Storm water run-off occurs when precipitation flows over the ground. Impervious surfaces, such as driveways, sidewalks and streets, prevent storm water from naturally soaking into the ground.
WHY STORM WATER RUN-OFF IS A PROBLEM
Storm water run-off can pick up trash, decaying matter, chemicals, soil and other pollutants before it flows into a storm sewer system or directly into a stream or lake. Any pollutant that enters a storm sewer system, such as a pipe or a curb inlet, is discharged untreated into the water bodies we use for swimming, fishing and drinking water.
HOW RESIDENTS CAN HELP
There are simple steps Killeen residents can take to help control storm water pollution. Keeping pollutants out of storm water run-off is less expensive than installing storm water treatment facilities. There are several ways you can prevent pollution from entering storm water:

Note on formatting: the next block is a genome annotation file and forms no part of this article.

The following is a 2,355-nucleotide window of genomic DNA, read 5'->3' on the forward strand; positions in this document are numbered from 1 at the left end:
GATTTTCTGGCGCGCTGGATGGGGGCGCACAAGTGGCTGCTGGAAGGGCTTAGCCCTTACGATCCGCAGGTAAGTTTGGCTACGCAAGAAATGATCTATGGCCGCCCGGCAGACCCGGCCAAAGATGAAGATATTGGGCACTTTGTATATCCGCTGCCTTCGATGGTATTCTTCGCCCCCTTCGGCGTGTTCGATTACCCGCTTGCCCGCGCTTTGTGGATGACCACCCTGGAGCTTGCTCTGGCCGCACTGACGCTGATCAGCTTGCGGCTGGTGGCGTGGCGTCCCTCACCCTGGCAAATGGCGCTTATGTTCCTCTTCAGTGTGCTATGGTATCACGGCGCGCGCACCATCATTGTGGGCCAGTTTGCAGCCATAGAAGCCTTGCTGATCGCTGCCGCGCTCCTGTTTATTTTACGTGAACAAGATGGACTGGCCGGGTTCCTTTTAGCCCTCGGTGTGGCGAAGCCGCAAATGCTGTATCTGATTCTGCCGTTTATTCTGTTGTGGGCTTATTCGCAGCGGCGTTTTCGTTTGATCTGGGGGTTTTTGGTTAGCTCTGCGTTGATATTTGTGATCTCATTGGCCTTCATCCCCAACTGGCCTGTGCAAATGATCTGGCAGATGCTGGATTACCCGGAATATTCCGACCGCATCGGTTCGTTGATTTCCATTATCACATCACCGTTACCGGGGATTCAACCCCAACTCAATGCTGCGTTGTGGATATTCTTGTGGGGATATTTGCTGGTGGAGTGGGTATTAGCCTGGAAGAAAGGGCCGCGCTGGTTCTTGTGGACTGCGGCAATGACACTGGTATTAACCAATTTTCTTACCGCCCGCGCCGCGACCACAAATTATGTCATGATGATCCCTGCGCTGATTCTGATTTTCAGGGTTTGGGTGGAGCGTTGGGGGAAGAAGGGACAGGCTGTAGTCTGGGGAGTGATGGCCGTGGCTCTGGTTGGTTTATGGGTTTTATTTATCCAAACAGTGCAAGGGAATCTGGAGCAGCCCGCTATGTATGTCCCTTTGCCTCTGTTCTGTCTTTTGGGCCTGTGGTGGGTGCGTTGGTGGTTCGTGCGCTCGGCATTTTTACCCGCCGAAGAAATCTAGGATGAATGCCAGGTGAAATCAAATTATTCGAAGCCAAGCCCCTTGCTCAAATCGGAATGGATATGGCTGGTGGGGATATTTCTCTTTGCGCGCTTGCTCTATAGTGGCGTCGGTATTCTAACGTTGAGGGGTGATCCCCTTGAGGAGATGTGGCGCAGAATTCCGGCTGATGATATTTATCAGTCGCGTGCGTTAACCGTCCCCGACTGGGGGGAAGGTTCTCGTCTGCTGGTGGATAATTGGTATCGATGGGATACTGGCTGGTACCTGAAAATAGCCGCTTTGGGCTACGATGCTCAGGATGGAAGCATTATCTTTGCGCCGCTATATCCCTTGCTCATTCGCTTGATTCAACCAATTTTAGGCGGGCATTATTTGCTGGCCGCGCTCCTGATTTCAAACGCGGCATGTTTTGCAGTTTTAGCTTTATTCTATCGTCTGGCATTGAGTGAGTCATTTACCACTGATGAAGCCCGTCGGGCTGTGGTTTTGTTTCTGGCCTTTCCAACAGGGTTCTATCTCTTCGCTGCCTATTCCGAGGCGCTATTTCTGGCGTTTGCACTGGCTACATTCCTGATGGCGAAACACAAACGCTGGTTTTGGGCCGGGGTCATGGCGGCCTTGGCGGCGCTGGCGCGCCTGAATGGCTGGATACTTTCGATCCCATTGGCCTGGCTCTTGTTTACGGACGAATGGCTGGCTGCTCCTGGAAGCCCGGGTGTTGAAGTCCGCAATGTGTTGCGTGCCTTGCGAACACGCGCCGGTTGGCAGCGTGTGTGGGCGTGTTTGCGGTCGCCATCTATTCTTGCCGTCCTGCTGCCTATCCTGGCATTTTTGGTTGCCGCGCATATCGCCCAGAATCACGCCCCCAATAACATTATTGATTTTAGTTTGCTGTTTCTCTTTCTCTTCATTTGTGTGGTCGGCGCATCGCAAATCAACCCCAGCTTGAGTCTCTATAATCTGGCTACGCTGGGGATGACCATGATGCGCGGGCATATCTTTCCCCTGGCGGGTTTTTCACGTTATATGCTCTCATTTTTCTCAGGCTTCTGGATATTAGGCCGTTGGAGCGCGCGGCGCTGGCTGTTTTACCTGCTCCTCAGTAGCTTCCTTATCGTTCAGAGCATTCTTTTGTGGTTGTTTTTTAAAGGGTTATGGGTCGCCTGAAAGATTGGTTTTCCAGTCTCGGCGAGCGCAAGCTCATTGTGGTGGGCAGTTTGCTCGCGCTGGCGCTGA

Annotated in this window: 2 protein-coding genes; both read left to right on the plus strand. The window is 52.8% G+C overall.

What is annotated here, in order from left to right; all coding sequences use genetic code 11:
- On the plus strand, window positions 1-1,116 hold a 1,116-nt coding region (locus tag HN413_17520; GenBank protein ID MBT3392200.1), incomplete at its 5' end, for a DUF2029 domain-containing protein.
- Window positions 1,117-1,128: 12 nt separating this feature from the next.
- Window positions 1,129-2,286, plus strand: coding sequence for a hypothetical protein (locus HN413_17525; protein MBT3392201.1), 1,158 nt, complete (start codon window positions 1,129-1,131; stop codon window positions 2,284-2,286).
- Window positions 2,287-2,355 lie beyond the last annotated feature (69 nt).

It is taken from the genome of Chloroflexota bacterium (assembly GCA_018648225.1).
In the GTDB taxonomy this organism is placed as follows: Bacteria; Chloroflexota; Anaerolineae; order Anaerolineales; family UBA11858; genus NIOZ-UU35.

Leave grass clippings on your lawn
Sweep driveways, sidewalks and gutters to keep debris out of storm sewers
Use fertilizers and pesticides in recommended amounts; consider organic alternatives
Direct downspouts to lawns or gardens; don’t over water your lawn
Wash vehicles on your lawn or at a car wash
Clean up pet waste
Dispose of hazardous materials properly; clean up spills immediately-prevent contact with storm water
The integrated Storm Water Management (iSWM) Design Manual for Construction, which has been prepared by the North Central Texas Council of Governments (NCTCOG), is available for reference. The new iSWM Design Manual for Construction contains a stepwise methodology for creating an effective storm water pollution prevention plan for construction sites and detailed information for the design, installation and maintenance of practices to reduce the release of sediment and other pollutants resulting from construction activities. The Design Manual for construction is also intended to assist public and private entities in compliance with the Texas Pollutant Discharge Elimination System (TPDES) General Permitfor Construction Storm Water Runoff, TXR 150000, issued by the Texas Council on Environmental Quality (TCEQ).